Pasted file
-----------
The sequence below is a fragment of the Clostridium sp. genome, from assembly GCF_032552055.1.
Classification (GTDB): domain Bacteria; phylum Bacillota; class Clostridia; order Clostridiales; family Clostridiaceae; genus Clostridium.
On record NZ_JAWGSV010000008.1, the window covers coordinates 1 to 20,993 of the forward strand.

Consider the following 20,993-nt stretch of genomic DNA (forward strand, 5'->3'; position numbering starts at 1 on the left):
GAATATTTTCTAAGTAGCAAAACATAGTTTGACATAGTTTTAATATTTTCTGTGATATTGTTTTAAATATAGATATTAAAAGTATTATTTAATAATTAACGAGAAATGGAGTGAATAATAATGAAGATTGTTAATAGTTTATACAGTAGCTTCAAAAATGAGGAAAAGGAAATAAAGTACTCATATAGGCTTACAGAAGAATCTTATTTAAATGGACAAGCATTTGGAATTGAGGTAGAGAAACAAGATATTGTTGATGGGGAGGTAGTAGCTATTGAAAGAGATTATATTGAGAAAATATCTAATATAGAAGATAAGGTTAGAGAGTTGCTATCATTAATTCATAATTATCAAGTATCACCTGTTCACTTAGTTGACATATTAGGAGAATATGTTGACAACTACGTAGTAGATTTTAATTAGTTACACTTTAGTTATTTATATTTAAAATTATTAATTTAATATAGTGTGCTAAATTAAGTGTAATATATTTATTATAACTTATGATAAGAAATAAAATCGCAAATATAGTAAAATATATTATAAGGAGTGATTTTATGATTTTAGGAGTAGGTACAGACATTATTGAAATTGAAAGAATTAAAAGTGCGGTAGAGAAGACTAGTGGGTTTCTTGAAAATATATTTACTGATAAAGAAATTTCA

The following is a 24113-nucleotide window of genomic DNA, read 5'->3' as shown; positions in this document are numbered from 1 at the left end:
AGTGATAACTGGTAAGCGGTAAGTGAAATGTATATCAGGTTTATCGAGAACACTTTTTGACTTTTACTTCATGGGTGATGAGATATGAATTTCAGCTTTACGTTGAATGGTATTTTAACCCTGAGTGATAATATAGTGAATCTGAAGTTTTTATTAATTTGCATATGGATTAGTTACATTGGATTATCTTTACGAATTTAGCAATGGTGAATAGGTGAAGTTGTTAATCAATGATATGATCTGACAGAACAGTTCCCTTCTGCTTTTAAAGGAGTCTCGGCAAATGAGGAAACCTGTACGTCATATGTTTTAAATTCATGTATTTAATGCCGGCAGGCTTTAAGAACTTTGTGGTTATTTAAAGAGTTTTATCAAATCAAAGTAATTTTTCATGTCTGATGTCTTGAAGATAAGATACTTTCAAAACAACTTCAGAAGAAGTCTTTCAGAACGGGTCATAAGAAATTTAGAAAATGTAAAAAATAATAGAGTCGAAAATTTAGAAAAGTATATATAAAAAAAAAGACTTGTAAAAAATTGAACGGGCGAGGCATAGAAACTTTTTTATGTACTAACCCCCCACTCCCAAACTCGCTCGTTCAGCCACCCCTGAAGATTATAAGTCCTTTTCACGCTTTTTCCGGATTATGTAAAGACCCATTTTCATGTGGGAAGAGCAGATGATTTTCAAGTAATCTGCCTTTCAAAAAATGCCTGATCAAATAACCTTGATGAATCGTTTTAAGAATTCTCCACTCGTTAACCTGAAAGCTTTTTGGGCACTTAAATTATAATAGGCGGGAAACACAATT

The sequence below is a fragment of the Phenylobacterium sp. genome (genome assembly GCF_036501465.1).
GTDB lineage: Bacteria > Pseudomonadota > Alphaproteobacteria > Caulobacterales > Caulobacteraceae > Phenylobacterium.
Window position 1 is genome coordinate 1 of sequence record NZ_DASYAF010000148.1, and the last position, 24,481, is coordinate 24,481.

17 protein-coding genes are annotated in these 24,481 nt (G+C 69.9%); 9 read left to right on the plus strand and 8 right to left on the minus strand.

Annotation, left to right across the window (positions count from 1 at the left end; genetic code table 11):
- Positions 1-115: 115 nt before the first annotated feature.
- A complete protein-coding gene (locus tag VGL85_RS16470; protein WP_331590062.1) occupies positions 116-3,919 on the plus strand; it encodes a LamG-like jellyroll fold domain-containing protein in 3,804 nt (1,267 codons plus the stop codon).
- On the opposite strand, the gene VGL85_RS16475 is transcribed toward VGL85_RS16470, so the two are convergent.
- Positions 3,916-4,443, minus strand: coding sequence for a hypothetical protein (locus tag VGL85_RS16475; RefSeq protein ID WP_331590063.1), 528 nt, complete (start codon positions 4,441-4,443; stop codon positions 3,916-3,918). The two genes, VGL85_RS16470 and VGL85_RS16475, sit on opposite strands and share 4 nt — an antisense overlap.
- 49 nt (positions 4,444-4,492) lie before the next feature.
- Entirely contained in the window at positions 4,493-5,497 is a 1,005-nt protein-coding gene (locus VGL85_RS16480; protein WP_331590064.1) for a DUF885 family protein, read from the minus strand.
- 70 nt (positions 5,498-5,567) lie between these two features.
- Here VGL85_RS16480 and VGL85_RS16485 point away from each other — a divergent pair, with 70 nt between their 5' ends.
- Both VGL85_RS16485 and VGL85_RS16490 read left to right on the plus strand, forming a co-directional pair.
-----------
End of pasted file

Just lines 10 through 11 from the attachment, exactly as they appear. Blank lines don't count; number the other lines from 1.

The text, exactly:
Window position 1 is genome coordinate 1 of sequence record NZ_DASYAF010000148.1, and the last position, 24,481, is coordinate 24,481.

17 protein-coding genes are annotated in these 24,481 nt (G+C 69.9%); 9 read left to right on the plus strand and 8 right to left on the minus strand.